On Facebook, for instance, I follow a forum related to a particular pop culture interest and sometimes, for better or worse, wade in on the discission – only if I have something to add. On a recent occasion, I posted what I thought was a pretty funny and on-topic joke. Most people “got it,” some people didn’t. One person who didn’t get it, made that very clear early on, insisted that they did “get it” despite clear evidence to the contrary, and promptly blocked me for reasons known only to them.

Now, mind you, I wasn’t overly concerned about being blocked by this fan; I had never interacted with them in my life, so it was no great loss, but I’d love to have some insight on the method of their perturbedness.

Blocking me didn’t stop me from seeing their reply; it only blocked me from responding to them – thankfully, there were plenty of other people there to fill in the blanks. It didn’t prevent me from seeing the thread. It didn’t put a roadblock in the way of numerous other off-shoot discussions that came from the joke’s subject matter. It only prevented me, again, from replying to them directly to explain the joke – but I guess that was enough. Explanations were neither wanted or needed; they were content with leaving their worldview unchallenged.

We’re seeing this across all sectors, with business, tech, and political leaders, and even performers and artists, blocking people who disagree with them – as is their prerogative – but it doesn’t do anything to stop discourse, critical or otherwise, on their product, platform, policy or performance. It merely removes said discourse out of the social media feed of the subject.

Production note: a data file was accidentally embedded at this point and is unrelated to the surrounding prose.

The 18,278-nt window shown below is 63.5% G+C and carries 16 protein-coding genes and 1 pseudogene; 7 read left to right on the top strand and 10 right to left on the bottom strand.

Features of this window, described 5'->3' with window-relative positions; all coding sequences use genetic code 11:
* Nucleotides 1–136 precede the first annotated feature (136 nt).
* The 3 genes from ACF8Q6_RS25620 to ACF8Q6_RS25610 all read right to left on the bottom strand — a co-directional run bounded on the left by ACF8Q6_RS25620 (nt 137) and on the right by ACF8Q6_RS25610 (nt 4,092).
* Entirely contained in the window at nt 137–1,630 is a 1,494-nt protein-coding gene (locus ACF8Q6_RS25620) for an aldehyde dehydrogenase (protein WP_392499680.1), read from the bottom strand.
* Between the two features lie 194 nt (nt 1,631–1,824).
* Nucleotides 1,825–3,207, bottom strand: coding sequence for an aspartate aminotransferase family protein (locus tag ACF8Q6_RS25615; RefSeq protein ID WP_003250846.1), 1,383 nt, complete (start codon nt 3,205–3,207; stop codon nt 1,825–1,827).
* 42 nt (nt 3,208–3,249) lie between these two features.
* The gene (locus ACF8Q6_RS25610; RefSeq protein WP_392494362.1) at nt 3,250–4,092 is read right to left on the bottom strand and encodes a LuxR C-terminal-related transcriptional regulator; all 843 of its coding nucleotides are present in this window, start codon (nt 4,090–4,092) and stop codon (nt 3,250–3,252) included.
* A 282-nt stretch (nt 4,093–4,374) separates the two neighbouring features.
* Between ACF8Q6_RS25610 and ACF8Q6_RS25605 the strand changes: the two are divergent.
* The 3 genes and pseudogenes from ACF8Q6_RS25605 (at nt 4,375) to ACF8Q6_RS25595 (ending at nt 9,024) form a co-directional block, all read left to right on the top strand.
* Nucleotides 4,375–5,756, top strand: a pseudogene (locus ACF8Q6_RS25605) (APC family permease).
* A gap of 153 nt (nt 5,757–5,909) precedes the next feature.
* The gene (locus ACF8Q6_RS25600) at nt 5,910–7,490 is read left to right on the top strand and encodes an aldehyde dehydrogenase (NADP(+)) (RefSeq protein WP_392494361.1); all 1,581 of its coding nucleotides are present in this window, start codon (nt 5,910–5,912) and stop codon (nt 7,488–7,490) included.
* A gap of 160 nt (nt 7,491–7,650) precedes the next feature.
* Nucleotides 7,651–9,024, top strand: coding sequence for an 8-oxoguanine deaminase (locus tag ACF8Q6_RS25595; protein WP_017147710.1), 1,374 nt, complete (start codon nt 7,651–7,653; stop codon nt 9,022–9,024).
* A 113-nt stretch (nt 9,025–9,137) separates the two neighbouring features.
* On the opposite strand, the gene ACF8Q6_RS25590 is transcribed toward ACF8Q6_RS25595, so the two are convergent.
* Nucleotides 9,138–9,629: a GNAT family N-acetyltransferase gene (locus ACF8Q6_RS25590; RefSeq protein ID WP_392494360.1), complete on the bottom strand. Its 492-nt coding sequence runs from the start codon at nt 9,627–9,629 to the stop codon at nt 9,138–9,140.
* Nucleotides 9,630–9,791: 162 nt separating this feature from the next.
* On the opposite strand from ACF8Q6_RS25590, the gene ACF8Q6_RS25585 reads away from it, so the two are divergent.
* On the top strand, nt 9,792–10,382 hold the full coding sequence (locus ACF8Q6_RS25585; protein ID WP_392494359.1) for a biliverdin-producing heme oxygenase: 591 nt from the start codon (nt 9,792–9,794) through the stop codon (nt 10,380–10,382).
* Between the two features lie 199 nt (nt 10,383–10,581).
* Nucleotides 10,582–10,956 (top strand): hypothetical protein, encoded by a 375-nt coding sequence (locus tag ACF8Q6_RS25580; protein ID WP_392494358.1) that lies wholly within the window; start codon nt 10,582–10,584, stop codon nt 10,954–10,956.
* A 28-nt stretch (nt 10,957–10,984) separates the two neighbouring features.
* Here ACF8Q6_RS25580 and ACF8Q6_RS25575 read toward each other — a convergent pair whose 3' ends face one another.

Outside of social media, I’ve observed no end of instances where people are more than willing to bolt, physically or virtually, when experiencing the least amount of discomfort. Wherever you happen to be in the world, pockets of discomfort are all around us. There isn’t much room to find comfort when you get into the nitty-gritty of the myriad factors related to the Israel-Hamas war, Russia’s invasion of Ukraine, or how the upcoming U.S. election is shaping up. And curiously, particularly in a column regarding curiosity, it is seemingly resulting in swathes of people seeking comfort in not knowing, not pursuing answers or, worse, simply seeing out answers and information – dubious or otherwise – that reinforces rather than challenges their worldview.